Barbarini (Pope Urban's family name) did. 
Through the occulus, the rays of the sun mark the passing of the seasons, precisely.  Because of the flow of air over the outside contours of the dome, there is a slight vacuum raising air from  the interior, forcing circulation.  The occulus also allows rain to fall to the Pantheon's floor, but the drain, precisely placed, takes it away.  It is a structure in harmony with nature.
There is a mystery in the Pantheon represented in the two photos above. The burial site of Raphael (left) is marked by a sculptured Madona, and beside her, two alcoves for statuary.  The one on the left has a small bust of Raphael.  The other alcove (right) was to hold a study of his betrothed, Maria Bibbiena, the niece of a powerful cardinal.  However, Raphael always postponed marriage.   Why?  For one thing, he was a renowned womanizer.
For another, he was, late in his brief life, secretly married to another woman, Margherita Luti.  Upon his death, at age 40 in 1520, reportedly of "too much sex" (with Luti) or of syphillis (apparently brought to Europe by Portugese sailors returning with Columbus), Raphael was buried here. 
Maria Bibbiena died (a broken heart? ... of syphillis?) a few months later and was also buried here. But so incensed was Cardinal Bibbiena over the cause of his niece's death, that he refused to have her image placed on the intended pedestal.  Or did he already know about Margherita Luti, who quietly entered a convent after Raphael's death, signing in as a widow?
Raphael's La Valeta
The Baker's Girl dressed, or is she the wife of a wealthy and influential patron, Agostino Chigi, the Pope's banker?
Mia Fineman concludes: ...
this is the same person, clothed and demure in one picture, naked and flirty in another.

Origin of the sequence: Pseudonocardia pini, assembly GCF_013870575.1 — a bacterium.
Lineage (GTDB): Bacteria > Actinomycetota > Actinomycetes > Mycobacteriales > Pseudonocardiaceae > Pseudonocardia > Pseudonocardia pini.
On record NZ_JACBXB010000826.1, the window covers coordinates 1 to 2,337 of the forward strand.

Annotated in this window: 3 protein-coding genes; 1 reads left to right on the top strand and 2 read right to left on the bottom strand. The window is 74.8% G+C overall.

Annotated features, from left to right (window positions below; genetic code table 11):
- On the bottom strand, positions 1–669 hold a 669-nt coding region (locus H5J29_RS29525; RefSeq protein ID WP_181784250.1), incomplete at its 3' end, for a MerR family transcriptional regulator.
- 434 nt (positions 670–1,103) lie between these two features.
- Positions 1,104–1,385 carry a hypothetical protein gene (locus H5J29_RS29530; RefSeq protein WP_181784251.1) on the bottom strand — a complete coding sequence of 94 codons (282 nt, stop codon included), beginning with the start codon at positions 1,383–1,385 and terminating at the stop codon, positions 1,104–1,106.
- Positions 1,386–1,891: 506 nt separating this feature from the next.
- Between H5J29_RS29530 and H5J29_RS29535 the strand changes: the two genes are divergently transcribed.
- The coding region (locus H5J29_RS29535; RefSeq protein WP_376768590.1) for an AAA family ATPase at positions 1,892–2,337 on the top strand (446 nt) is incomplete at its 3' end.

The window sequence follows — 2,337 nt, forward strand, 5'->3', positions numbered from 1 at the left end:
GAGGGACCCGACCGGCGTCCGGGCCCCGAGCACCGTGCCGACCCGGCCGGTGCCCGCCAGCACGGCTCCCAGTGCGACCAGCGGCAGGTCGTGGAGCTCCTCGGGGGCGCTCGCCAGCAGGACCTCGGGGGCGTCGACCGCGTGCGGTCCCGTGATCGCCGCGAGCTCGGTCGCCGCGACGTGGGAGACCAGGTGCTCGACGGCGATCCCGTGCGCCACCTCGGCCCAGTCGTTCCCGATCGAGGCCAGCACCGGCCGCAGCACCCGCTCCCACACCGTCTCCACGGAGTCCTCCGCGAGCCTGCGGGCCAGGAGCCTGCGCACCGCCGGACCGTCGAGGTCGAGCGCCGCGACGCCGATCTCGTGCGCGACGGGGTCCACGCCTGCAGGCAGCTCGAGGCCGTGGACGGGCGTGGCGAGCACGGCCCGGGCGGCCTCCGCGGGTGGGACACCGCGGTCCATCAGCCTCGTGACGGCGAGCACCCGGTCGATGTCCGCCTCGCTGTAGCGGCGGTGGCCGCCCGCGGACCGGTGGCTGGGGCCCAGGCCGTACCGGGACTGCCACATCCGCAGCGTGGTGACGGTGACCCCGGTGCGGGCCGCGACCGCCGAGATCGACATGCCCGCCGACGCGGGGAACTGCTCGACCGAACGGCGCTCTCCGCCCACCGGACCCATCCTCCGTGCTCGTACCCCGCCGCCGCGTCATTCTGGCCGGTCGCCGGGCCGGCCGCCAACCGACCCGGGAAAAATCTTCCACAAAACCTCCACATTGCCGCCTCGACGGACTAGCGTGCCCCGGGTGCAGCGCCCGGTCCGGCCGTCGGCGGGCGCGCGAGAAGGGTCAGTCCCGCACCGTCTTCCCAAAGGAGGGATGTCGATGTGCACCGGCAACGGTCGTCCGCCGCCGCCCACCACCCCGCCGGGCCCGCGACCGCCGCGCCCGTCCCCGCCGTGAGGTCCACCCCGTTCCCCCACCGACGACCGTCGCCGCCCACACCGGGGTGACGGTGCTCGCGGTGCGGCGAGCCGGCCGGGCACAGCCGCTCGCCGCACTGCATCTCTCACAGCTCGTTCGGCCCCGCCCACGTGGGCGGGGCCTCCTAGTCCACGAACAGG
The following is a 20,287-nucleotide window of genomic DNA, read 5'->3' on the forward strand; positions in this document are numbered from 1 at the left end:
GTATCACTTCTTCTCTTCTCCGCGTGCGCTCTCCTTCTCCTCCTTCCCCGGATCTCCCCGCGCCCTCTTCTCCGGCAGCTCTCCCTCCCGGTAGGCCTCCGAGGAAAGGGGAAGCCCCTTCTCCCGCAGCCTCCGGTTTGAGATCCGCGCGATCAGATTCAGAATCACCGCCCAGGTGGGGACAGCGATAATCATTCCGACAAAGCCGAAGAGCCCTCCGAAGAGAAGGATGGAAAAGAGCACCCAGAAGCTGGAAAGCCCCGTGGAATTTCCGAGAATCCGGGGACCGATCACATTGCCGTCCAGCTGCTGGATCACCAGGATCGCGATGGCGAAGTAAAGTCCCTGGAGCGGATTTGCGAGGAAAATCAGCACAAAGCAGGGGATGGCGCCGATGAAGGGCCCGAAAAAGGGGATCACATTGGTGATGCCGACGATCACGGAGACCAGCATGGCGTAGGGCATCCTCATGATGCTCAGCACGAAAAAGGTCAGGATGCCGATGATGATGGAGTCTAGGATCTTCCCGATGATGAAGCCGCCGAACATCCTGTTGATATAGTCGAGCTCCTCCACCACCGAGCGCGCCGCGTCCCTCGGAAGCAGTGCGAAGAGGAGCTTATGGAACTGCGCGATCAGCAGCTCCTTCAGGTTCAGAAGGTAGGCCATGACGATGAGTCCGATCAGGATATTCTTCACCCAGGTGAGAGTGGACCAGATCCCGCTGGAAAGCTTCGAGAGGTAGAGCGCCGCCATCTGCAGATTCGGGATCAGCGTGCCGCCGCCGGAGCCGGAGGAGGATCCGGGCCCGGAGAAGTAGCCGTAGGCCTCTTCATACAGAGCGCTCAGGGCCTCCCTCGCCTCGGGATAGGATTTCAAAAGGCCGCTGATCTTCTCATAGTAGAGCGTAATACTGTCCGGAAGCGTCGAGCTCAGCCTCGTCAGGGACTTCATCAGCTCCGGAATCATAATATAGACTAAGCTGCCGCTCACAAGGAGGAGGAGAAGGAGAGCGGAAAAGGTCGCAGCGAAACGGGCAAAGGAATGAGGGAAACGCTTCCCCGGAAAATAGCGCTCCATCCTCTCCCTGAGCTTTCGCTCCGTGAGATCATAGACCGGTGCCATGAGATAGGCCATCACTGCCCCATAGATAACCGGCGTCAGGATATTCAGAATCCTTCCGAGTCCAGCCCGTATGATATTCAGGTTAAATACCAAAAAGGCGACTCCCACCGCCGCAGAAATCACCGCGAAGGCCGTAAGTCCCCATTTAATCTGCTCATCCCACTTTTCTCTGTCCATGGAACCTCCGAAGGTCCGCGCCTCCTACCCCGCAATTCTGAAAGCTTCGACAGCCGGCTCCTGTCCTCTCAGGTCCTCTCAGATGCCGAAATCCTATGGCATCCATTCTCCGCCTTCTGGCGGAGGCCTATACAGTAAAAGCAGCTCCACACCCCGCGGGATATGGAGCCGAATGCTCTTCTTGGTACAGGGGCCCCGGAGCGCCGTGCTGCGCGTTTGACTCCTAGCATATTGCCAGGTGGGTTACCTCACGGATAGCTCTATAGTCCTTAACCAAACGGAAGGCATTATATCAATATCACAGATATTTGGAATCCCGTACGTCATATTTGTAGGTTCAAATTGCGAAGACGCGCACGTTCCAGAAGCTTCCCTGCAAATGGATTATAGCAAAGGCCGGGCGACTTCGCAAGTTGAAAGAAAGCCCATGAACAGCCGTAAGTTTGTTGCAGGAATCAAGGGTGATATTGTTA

The pearl in her hair in both paintings is another clue.  In Latin, margherita means "pearl."
Raphael's Fa Fornarina
(The Baker Girl)
Margherita Luti
Note Raphael's name on the armband.  The pearl in her hair reinforces her name. Look closely and you will see, at the very tip of her left ring finger, a ring uncovered by restorers.  Raphael's students painted over it to protect themselves from a loss of funds from the papacy should Raphael's scandelous marriage to a low-class baker's daughter become known. 
Ingres, Raphael and La Fornarina
A contemporary of Raphael commented that
La Velata is the portrait of the one he (Raphael) loved.
The question has excited the imagination of artists ever since, Picasso weighing in with a painting favoring Fineman's observation.  Picasso has Michelangelo peeking at Raphael and Margherita Luti  from under the bed.  Jean-August-Dominique Ingres painted his conclusion (left) in
Raphael and La Fornarina (1814).  Raphael and Margherita Luti are together as he glances at his sketch for La Fornarina while she gives a knowing look to the observor.
St. Peter's Square, with lines edging the outer circumference.  On right is seating arranged for an appearance from the Pope who is about to return.
When the Pope appears in the square, it will be from under this shade shelter.
When Pope speaks from his apartment, it is from top floor, second window in from right.
Chalk Portrait of Michelangelo by Daniel Da Volterra
It was Volterra who was ordered by Pope Paul IV to "dress" some of the figures in
The Last Judgement.  So this was sketch was likely done prior to 1555.
One of only two known self-portraits of Michelangelo, (about 65 years of age) found on the flayed skin of St. Bartholemeu within the figures of The Judgement, Sistine Chapel.